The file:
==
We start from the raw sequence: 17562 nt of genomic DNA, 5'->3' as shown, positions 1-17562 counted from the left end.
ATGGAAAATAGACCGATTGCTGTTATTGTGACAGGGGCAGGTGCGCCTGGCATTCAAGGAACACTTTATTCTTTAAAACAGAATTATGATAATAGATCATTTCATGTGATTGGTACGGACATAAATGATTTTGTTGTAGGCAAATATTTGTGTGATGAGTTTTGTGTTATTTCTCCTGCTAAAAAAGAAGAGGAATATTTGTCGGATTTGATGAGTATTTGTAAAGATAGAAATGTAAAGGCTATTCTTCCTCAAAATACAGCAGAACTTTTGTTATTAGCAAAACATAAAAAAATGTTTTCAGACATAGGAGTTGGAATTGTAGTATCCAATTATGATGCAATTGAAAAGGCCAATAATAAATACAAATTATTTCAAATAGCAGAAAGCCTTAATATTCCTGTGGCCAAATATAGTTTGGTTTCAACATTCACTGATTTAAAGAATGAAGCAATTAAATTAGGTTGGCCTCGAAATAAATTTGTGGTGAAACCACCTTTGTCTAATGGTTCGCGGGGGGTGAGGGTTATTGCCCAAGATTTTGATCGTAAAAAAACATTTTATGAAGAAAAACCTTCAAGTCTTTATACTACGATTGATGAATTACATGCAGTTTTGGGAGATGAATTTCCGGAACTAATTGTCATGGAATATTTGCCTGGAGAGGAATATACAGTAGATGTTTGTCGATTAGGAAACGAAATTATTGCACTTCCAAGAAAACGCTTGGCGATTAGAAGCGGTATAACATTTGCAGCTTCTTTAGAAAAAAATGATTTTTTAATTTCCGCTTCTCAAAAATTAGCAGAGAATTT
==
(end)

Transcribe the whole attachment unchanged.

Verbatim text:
We start from the raw sequence: 17562 nt of genomic DNA, 5'->3' as shown, positions 1-17562 counted from the left end.
ATGGAAAATAGACCGATTGCTGTTATTGTGACAGGGGCAGGTGCGCCTGGCATTCAAGGAACACTTTATTCTTTAAAACAGAATTATGATAATAGATCATTTCATGTGATTGGTACGGACATAAATGATTTTGTTGTAGGCAAATATTTGTGTGATGAGTTTTGTGTTATTTCTCCTGCTAAAAAAGAAGAGGAATATTTGTCGGATTTGATGAGTATTTGTAAAGATAGAAATGTAAAGGCTATTCTTCCTCAAAATACAGCAGAACTTTTGTTATTAGCAAAACATAAAAAAATGTTTTCAGACATAGGAGTTGGAATTGTAGTATCCAATTATGATGCAATTGAAAAGGCCAATAATAAATACAAATTATTTCAAATAGCAGAAAGCCTTAATATTCCTGTGGCCAAATATAGTTTGGTTTCAACATTCACTGATTTAAAGAATGAAGCAATTAAATTAGGTTGGCCTCGAAATAAATTTGTGGTGAAACCACCTTTGTCTAATGGTTCGCGGGGGGTGAGGGTTATTGCCCAAGATTTTGATCGTAAAAAAACATTTTATGAAGAAAAACCTTCAAGTCTTTATACTACGATTGATGAATTACATGCAGTTTTGGGAGATGAATTTCCGGAACTAATTGTCATGGAATATTTGCCTGGAGAGGAATATACAGTAGATGTTTGTCGATTAGGAAACGAAATTATTGCACTTCCAAGAAAACGCTTGGCGATTAGAAGCGGTATAACATTTGCAGCTTCTTTAGAAAAAAATGATTTTTTAATTTCCGCTTCTCAAAAATTAGCAGAGAATTT